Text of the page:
Also see our MCH Library Guide for more resources, such as statistics, publications, and organizations.
Starting the Library Research Process
Is your topic researchable?
"Harmful fetal effects of beer consumption by pregnant students at college athletic events"
"Determinants of binge drinking among female college students in the United States"
"Alcohol consumption by young adults"
Think about your topic
What terms encapsulate your topic?
Are there synonyms?
Let's talk about indexing!
Do you want articles on labor or articles on labor? Or is it labour?
Do you want articles on HIV (a virus) or articles on HIV diseases (such as AIDS)?
Is epidemiology a concept relating to the causes and distribution of diseases, or is it what epidemiologists do?
Is lead a noun or a verb?
Indexing facilitates more precise search statements, especially for topics that are vague or ambiguous.
Using index terms also helps you avoid the need to think of every possible synonym or alternate spelling of your search terms.
Indexing means the citations in the database are assigned terms from a controlled vocabulary (Not all databases use a controlled vocabulary, however)
Index terms are sometimes called descriptors or thesaurus terms; in PubMed they are calledMedical Subject Headings, or MeSH
What is Evidence?
Things to keep in mind:
All research is (potentially) "evidence" and there are no "perfect" studies.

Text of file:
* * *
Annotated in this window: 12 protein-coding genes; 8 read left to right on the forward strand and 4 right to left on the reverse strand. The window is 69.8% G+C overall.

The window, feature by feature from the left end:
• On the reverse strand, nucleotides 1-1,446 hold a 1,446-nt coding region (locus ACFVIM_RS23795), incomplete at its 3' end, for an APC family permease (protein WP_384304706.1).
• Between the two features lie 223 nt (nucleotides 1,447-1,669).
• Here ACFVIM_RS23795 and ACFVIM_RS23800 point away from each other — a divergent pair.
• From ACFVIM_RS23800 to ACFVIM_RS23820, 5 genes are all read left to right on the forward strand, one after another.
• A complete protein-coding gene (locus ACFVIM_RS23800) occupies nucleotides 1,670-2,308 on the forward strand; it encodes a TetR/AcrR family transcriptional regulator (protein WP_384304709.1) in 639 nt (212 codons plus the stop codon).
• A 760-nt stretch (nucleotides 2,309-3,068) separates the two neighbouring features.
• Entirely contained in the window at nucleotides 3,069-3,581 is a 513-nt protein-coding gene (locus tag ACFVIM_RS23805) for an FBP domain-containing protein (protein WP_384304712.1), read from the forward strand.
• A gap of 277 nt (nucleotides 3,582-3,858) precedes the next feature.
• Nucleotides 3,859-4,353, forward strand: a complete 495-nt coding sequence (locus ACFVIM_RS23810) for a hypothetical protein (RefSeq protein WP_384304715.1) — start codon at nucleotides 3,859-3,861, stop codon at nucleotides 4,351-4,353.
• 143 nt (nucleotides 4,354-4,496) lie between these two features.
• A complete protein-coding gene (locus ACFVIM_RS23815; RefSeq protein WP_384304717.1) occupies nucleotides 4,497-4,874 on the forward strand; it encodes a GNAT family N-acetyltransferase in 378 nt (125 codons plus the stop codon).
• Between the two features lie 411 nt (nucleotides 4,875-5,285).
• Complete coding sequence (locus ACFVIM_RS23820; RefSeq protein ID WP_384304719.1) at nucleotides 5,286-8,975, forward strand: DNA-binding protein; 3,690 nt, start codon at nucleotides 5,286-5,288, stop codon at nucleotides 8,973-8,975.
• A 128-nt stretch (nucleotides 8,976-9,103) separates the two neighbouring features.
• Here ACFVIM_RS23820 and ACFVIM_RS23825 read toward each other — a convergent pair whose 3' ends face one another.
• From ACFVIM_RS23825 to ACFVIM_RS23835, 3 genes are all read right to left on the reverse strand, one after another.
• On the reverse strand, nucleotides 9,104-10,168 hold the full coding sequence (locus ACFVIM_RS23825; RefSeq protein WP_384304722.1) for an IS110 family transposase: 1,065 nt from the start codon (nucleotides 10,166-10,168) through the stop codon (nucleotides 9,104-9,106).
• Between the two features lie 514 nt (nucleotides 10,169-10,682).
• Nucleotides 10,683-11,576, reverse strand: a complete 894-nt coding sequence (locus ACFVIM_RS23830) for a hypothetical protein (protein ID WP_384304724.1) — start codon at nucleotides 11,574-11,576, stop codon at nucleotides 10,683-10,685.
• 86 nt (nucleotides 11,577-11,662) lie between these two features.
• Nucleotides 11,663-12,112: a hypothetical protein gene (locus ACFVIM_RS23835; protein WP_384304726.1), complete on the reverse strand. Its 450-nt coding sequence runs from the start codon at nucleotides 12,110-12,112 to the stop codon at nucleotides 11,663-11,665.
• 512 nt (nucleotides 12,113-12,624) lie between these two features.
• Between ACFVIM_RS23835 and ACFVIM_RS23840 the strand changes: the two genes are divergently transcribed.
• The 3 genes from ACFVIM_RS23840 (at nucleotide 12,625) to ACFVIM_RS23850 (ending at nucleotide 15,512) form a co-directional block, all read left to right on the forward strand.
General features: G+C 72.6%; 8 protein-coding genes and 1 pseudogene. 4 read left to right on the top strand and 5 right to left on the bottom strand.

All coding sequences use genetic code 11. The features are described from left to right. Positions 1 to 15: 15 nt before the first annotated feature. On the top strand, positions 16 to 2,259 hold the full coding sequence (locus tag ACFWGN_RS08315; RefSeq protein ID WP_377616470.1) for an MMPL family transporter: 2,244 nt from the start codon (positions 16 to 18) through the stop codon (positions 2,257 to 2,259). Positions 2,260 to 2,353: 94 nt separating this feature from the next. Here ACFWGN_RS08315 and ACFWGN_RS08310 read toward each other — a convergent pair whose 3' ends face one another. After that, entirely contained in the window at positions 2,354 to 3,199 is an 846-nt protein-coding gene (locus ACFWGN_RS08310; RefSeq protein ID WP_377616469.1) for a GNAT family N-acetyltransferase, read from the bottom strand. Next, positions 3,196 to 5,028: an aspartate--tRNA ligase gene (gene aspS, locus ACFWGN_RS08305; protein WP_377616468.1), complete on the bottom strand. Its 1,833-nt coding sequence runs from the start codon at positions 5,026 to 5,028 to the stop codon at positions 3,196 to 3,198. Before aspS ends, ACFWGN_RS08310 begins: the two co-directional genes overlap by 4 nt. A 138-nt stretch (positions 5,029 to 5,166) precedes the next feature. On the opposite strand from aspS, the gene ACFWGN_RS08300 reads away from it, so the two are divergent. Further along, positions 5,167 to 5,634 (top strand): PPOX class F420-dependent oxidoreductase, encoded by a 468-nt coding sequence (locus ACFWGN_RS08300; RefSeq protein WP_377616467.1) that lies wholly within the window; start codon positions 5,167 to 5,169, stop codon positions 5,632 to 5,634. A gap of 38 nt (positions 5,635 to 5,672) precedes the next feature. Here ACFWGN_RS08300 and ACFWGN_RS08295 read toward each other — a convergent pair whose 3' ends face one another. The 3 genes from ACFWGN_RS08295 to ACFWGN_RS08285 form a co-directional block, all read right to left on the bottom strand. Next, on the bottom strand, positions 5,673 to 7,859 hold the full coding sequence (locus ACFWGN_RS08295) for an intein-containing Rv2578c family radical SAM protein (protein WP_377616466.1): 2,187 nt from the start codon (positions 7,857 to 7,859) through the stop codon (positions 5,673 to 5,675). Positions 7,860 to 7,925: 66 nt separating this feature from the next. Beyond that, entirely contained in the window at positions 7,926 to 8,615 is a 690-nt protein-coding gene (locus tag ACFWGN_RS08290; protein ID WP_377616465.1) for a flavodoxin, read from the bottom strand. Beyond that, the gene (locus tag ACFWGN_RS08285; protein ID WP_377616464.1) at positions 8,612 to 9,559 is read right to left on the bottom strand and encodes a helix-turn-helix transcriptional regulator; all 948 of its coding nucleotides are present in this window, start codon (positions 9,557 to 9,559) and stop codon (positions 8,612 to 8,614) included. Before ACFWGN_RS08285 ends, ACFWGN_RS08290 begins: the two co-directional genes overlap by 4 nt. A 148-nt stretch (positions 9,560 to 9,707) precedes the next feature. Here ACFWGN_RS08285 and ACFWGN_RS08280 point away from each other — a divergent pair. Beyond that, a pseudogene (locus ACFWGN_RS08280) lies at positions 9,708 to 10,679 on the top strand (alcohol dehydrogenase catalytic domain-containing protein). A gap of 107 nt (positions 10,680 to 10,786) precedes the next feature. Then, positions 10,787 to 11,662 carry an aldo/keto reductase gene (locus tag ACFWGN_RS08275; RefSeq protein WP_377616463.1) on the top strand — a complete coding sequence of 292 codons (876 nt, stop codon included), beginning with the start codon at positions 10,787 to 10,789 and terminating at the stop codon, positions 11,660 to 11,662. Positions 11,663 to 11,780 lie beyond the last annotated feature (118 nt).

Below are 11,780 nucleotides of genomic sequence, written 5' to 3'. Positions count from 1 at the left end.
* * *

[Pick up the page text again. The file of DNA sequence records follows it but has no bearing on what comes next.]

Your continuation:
Is there an agenda (bias)?
It's doubtful that any study of humans is totally without some kind of bias, either in the study design, or in the author's pre-existing beliefs, not to mention the source of the research funds. How bias in methodology was controlled and the significance of bias in any particular study is what's relevant.
Is qualitative research "evidence"?
If your goal is to understand beliefs and meanings in the group with whom you are working, then qualitative studies can be important.
What to Consider When Looking at Survey or Estimated Data
Look at sample sizes and survey response rates
Representative of your population?
Enough responses to be valid?
Who was surveyed?
Representative of population being compared to?
Include group you are interested in?
Were the survey respondents from heterogeneous groups?
Do the survey questions mean the same things to members of different groups?
The Literature Review Matrix (below) may help you organize what you find in your literature search. This matrix is a simplified version from Health Sciences Literature Review Made Easy (see book below). Older editions of this book are available at the Public Health Library, Optometry Library, and the Social Research Library.